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Engaging 2015 Candidates

UNLESS we do more than we are doing now, the 2015 elections would produce the same unsatisfying outcomes we have had since 1999. We complain loudly without addressing our concerns. The lengthening complaints about politicians have little to do with political parties.

Almost everything boils down to quality of candidates – the quality, in sufficient numbers, is regrettably low.

Across the parties, candidates who offer themselves for elections, those who are mostly pressed to run for office, and their supporters within the system, have cast methods that leave voters with minimal knowledge of candidates. While we are supposed to vote for candidates with character and credentials, the Independent National Electoral Commission, INEC, through its election time-table has minimal provision for adequate scrutiny of our future leaders.

We have paid dearly for the oversight since 1999. We would pay the same price again, this time, as the parties have pushed their own scrutiny to so late a time, that we can hardly do anything about the process. We can do something in our search for strong voices to represent the voiceless; We want candidates who would tell us what they would do with Nigeria when elected, and have a history of working for the common good.

It is important to know why anyone would want to lead Nigeria when the predictions are gloomy. We would want to know how candidates intend to govern us, with clear milestones for assessing how they would re-direct us from drifting. Should we not also know what experiences, qualifications, and records of participation in projects for public good, candidates have?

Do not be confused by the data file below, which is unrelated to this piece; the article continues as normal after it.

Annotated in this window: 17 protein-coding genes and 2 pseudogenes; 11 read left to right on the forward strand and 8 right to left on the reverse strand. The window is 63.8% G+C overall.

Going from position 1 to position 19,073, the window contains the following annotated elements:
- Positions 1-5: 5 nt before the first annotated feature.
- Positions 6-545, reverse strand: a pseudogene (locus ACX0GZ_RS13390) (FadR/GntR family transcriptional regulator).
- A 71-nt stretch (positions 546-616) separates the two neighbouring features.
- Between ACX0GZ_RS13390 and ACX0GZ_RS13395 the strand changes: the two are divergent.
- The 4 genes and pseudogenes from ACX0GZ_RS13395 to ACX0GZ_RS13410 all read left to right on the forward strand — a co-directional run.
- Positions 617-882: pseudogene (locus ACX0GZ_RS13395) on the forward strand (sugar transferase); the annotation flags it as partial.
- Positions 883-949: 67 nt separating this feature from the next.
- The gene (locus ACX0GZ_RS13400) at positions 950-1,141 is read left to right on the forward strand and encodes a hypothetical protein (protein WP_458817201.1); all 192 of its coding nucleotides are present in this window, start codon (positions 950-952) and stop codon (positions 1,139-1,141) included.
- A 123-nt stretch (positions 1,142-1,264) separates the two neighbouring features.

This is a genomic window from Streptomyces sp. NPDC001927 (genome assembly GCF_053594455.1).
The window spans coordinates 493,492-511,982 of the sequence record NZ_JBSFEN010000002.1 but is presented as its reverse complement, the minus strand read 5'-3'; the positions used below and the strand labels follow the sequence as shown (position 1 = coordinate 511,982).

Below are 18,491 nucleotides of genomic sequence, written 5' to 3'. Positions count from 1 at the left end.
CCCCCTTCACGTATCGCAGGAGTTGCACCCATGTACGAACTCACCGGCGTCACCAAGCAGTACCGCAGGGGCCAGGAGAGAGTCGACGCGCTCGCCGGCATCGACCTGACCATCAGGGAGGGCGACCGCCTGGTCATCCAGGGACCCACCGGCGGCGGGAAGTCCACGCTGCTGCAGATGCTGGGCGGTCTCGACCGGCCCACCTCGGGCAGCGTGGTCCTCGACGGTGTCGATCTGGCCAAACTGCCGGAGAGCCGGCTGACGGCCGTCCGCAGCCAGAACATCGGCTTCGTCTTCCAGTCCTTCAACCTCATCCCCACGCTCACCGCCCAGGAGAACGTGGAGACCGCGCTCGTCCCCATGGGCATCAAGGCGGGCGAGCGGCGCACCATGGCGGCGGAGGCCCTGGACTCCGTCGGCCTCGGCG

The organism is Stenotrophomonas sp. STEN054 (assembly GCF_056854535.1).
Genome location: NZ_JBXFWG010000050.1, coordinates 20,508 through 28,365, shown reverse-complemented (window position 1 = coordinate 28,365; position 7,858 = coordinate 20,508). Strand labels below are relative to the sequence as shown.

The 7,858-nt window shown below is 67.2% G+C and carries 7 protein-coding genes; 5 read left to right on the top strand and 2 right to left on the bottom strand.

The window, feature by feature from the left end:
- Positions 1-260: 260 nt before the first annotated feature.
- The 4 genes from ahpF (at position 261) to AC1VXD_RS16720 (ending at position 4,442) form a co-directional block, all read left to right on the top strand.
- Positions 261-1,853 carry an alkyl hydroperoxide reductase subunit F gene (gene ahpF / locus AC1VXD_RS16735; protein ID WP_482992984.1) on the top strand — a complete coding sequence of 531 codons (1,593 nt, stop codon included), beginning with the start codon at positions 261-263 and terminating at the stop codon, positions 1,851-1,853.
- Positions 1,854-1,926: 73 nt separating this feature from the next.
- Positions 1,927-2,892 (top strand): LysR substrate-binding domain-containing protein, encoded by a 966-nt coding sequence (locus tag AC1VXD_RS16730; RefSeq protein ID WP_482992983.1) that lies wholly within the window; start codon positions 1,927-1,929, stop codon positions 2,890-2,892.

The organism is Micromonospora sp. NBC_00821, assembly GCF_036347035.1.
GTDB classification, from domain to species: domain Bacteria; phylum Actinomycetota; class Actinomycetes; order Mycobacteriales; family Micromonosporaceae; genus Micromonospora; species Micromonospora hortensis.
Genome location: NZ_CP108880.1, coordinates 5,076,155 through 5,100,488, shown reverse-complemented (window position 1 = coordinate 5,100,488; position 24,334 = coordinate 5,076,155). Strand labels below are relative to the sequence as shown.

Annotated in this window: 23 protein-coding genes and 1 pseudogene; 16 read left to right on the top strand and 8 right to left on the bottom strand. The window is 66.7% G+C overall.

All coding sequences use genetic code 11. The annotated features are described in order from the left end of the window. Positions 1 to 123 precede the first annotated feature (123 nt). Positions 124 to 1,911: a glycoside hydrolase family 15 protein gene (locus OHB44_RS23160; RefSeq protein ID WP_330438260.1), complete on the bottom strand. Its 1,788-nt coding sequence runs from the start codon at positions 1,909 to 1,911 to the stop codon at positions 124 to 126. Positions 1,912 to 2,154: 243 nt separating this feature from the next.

Nigerians’ dissatisfaction with our current political system stems from two points-the near total neglect of the welfare of the people and the aversion of public office holders to accountability. The joint       impact results in frustrations with almost all governments throughout Nigeria.

We can get out of this jam by engaging political aspirants. Our numerous non-governmental organisations and other civil society organisations should commence programmes that would screen candidates on behalf of the public.

They should use town hall meetings and voters’ education to pull the public into processes that would elect candidates. Public involvement should be expanded to counter established indifference of political parties and INEC to voters’ education.

For candidates, it is time they made themselves available. They should sell themselves to the public. People want to know candidates’ stand on issues: major, minor.

Most importantly, the public wants to know how their leaders intend to ensure a secure future for Nigerians, beyond current concerns.

Candidates should engage the public with their programmes to test their suitability. The people know what they want. Such interface would deepen our democracy.


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